“We have a solid, institutional commitment to sustainability that we balance with what is fiscally responsible,” says Pat Van Duyne, JJC’s director of facilities. With that comes a metric. “Fifteen years is a good payback time, but 20 years was considered acceptable because of the educational opportunities. Anything over 20 years, however, becomes difficult to justify.” Because of this formula photovoltaic arrays, which Van Duyne estimates to have over a 30-year payback, were, “untouchable. We put in a few to show what can be done with this technology, but a full array was out of our reach,” he continues. Other technologies, like geothermal, which Van Duyne estimates has a 15-year payback, made the cut. “We have a responsibility to the budget but we also signed contracts for sustainability. It’s a constant balancing act.”
Sometimes the balancing act can get complicated. “If you do all of the ‘low-hanging fruit’ retrofit projects first, it leaves you with some big-ticket items in the hopper,” explains DeNamur. “To get the best results, schools should bundle long- and short-term payback projects together.”
Automated Logic’s Harris continues, “For instance, five years ago utilities were offering great incentives to change out lighting, so everyone jumped on the opportunity. But they still had an inefficient monster of a boiler in the basement. If you completed both projects together you could have cut the return time for the boiler.” Done this way, the payback for long-term projects like windows, insulation, or roofs shrink.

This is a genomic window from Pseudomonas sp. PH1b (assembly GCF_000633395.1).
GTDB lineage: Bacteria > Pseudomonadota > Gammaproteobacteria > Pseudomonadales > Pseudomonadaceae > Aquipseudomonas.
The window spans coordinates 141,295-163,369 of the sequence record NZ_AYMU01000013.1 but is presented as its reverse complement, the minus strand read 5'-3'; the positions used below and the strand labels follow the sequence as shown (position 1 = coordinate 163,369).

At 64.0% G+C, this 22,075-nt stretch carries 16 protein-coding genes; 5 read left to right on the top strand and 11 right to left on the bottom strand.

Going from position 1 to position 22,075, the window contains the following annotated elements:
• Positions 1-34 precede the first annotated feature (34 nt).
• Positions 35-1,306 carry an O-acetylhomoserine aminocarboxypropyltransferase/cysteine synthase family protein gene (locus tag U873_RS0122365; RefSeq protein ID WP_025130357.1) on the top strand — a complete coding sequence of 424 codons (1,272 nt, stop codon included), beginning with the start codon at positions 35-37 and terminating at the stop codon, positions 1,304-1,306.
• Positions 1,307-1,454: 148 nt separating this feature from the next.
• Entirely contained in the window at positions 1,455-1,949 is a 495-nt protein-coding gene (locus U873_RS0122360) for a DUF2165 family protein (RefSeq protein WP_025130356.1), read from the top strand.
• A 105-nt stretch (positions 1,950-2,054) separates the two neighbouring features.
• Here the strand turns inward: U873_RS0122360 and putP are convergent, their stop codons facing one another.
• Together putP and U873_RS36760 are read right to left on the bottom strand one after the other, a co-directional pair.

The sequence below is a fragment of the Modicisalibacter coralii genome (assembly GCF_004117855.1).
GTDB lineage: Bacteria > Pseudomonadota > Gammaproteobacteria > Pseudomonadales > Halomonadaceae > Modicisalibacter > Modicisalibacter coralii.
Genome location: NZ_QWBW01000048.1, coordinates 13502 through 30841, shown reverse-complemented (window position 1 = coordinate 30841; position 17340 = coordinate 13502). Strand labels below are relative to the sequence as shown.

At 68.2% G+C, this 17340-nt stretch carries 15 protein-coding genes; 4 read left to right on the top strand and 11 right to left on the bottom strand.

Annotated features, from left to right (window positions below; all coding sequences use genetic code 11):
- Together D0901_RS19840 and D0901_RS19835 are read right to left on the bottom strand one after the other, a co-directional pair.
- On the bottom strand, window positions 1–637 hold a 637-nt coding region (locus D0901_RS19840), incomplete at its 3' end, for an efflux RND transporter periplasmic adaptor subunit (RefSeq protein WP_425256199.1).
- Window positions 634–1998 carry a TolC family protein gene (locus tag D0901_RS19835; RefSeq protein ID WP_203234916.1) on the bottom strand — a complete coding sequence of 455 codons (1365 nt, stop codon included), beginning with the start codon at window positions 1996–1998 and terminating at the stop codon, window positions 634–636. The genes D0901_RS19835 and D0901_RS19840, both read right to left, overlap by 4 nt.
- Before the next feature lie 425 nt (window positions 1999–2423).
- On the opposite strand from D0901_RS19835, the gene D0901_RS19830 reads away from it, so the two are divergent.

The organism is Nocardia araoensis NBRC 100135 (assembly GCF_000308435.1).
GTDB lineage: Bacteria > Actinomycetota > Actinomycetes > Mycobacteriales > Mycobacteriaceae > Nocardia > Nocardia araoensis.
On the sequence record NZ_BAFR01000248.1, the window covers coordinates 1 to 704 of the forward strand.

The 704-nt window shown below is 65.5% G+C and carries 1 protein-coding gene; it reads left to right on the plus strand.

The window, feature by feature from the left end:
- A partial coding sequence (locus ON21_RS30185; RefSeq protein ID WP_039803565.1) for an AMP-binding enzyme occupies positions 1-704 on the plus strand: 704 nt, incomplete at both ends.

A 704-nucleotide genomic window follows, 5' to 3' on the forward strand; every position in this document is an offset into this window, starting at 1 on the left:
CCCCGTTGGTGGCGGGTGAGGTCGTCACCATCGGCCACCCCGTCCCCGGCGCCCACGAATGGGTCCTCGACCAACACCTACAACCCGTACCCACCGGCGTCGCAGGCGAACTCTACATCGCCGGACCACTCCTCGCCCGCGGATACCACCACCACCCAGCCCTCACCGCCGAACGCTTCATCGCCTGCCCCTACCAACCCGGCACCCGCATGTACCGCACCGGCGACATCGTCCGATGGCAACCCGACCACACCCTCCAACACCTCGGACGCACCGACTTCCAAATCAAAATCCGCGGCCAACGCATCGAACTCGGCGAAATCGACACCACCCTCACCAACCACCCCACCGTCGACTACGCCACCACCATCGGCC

“Institutions tolerate payback times around eight to 15 years, but in practice they want it sooner,” says DeNamur. “Sure, they are more structured and patient than a commercial client who would demand a payback in one to three years, but education still looks at three to five years as the ‘sweet spot.’”
Individual items also need careful consideration. “Adding daylighting to a building reduces electrical load right away, and if you filter out the UV and infrared heat it will lower HVAC costs as well,” says Dr. Neall Digert, MIES, vice president of product enterprise, Solatube. “If you have a simple system with a typical application, for instance if you are trying to daylight a gym, then you can certainly see a simple payback for this technology in five years. But the more complicated the project, like bringing daylight through multiple floors using expansive duct work, will bring the costs, and the payback time, up.”
“Some of what drives the motivation for energy efficiency on campus is the ‘PR factor,’” continues DeNamur. “A solar array on a roof is more attractive than some of the behind-the-walls stuff or working through a list of deferred maintenance projects. It makes for a more exciting press release.”
Schools also need to look for paybacks in places other than the utility bills. “A well-automated building cuts down on maintenance hours and costs,” says Lawrence Bacher, vice president, Gilbane Building Company. (Gilbane worked on the Joliet Junior College projects.) “Having a campus infrastructure that you can monitor and control from one central point costs you something in computing power, but it beats the alternative: an army of mechanics to set and adjust individual buildings. I can’t tell you the exact amount saved or the payback time for that, but efficiently running a complex plant with less staff makes sense.”
Source: CP&M , February 2013